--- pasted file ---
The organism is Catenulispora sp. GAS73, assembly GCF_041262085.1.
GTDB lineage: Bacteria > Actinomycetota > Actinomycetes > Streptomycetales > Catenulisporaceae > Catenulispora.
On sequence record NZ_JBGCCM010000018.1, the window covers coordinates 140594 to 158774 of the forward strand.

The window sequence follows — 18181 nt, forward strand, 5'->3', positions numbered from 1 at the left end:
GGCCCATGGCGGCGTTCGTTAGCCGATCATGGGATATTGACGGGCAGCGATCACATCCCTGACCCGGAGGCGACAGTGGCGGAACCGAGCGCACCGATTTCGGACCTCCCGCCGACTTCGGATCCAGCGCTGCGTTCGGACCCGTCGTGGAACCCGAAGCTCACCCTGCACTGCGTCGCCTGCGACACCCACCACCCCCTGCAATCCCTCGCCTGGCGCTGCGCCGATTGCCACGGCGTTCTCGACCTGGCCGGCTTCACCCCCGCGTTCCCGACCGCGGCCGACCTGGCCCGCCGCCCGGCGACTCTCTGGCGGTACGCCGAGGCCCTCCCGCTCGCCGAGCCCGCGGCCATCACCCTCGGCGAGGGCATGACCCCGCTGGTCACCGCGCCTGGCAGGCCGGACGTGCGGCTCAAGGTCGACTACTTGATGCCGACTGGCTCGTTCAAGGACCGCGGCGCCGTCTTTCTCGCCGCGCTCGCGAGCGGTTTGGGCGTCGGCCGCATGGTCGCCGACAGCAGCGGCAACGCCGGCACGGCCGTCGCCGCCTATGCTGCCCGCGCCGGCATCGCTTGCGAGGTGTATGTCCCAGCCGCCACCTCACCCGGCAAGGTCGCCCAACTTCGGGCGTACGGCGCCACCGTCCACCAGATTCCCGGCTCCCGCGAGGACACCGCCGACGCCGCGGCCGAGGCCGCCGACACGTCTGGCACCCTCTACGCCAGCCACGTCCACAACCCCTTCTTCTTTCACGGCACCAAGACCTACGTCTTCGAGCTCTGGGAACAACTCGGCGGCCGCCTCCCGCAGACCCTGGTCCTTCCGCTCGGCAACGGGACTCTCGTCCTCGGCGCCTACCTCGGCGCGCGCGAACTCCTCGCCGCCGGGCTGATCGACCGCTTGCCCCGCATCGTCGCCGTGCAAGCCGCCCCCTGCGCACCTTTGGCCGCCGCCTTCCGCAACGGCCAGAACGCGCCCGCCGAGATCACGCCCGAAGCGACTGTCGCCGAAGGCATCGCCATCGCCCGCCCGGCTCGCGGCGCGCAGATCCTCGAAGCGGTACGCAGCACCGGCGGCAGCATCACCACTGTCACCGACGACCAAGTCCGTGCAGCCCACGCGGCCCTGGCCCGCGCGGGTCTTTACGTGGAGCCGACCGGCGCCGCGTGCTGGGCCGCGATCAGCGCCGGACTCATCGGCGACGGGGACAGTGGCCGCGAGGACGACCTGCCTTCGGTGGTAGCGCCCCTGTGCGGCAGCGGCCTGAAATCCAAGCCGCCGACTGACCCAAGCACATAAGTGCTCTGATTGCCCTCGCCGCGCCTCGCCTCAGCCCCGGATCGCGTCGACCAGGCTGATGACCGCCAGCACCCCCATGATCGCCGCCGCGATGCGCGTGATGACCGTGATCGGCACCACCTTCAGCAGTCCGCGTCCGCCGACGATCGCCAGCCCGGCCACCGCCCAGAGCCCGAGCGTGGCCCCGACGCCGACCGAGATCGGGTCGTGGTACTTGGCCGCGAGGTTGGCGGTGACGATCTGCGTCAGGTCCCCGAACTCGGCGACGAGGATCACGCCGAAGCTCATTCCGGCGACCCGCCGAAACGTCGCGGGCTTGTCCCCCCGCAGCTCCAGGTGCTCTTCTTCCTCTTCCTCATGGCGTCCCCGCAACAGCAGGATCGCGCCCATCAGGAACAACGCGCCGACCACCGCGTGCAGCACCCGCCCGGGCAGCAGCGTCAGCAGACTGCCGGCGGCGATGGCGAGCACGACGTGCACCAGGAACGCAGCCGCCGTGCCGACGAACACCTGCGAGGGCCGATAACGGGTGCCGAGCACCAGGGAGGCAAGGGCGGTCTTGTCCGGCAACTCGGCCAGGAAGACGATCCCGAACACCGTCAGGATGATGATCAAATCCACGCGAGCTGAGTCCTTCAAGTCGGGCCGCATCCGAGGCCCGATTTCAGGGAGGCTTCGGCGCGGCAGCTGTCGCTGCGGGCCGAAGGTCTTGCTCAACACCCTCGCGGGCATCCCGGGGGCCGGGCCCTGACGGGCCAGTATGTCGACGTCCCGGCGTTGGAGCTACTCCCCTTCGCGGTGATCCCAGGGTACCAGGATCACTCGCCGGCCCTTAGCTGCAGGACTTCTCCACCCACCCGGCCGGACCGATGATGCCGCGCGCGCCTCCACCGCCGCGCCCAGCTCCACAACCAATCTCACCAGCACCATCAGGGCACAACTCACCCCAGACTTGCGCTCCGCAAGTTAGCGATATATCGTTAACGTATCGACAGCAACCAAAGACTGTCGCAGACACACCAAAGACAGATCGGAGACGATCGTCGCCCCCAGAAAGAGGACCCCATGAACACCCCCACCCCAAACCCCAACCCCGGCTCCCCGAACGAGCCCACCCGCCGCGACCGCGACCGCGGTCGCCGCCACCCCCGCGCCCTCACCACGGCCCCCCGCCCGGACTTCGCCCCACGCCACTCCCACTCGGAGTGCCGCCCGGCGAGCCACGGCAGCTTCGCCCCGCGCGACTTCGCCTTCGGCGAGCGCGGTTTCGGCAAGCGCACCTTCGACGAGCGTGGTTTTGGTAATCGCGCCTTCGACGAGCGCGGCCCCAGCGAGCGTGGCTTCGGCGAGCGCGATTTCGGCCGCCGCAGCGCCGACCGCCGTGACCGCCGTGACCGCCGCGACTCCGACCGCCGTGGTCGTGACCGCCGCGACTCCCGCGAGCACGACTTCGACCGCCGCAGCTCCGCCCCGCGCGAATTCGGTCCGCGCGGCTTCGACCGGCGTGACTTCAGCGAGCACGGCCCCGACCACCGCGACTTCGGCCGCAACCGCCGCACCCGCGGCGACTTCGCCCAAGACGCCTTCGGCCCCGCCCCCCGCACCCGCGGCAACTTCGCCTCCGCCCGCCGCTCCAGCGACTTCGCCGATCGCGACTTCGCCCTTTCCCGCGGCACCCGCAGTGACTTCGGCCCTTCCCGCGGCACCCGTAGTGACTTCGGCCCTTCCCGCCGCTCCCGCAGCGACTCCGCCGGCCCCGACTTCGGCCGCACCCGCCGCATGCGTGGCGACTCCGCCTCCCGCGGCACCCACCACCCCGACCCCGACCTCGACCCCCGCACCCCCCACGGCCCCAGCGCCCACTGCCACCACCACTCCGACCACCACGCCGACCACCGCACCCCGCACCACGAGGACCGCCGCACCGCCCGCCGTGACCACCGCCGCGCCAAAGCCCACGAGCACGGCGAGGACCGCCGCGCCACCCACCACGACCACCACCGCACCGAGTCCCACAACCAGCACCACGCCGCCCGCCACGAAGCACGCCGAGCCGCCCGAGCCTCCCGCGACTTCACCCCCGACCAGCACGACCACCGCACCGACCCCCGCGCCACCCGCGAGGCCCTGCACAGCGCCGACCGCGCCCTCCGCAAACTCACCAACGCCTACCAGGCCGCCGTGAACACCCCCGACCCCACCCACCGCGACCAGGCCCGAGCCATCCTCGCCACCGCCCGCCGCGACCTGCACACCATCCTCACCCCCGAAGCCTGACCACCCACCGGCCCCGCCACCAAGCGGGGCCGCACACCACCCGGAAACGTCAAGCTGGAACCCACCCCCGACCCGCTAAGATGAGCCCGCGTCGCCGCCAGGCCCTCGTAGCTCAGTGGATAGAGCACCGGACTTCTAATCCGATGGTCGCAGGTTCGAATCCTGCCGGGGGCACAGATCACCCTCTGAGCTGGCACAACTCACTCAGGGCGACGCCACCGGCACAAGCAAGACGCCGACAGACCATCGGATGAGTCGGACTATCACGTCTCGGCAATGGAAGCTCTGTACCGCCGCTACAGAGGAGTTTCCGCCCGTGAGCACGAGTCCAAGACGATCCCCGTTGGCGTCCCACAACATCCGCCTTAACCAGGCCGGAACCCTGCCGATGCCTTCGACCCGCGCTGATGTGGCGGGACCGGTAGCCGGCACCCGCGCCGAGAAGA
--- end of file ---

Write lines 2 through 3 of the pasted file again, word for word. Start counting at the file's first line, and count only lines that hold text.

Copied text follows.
GTDB lineage: Bacteria > Actinomycetota > Actinomycetes > Streptomycetales > Catenulisporaceae > Catenulispora.
On sequence record NZ_JBGCCM010000018.1, the window covers coordinates 140594 to 158774 of the forward strand.